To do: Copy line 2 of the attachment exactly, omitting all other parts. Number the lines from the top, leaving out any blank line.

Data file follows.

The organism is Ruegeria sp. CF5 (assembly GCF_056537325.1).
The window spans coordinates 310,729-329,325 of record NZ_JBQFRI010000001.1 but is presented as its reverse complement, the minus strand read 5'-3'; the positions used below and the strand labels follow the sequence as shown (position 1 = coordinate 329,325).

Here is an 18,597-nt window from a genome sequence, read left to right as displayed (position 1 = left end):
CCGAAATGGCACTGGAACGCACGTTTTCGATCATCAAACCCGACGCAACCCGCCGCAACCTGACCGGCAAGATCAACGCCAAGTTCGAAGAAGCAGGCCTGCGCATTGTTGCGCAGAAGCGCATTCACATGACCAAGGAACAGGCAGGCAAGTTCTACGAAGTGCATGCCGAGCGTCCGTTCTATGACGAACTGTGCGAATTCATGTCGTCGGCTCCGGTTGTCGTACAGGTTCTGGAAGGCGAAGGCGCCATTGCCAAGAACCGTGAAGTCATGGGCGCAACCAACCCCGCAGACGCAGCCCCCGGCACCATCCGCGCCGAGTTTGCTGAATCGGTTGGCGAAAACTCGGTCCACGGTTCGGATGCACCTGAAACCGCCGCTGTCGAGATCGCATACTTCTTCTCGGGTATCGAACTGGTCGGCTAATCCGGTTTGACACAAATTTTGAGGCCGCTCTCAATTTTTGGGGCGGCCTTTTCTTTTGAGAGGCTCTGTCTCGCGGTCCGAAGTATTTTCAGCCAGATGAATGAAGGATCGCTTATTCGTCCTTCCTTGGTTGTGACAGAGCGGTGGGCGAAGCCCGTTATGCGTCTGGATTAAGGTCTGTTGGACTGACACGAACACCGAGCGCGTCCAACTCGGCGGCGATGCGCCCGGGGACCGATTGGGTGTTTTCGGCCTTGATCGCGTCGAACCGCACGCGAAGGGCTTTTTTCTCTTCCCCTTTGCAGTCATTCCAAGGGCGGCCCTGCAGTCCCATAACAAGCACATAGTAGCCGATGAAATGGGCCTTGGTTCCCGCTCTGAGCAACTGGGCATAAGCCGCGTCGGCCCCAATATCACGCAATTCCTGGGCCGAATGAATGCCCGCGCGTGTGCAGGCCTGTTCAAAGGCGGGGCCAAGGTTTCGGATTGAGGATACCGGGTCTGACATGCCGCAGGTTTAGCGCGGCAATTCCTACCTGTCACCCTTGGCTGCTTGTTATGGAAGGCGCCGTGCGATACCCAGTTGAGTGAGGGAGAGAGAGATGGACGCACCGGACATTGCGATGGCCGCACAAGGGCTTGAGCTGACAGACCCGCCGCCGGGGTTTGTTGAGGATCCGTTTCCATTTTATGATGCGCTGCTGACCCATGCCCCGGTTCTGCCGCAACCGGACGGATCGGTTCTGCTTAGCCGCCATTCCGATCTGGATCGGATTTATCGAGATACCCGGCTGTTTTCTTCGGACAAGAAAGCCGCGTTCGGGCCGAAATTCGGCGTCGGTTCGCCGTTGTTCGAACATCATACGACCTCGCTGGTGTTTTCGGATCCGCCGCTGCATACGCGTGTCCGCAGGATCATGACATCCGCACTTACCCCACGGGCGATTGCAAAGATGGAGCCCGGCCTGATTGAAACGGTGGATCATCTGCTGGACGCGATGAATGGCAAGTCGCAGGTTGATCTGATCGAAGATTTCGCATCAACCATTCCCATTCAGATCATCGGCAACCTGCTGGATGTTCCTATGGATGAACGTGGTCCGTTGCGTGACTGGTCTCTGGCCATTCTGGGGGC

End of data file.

The window spans coordinates 310,729-329,325 of record NZ_JBQFRI010000001.1 but is presented as its reverse complement, the minus strand read 5'-3'; the positions used below and the strand labels follow the sequence as shown (position 1 = coordinate 329,325).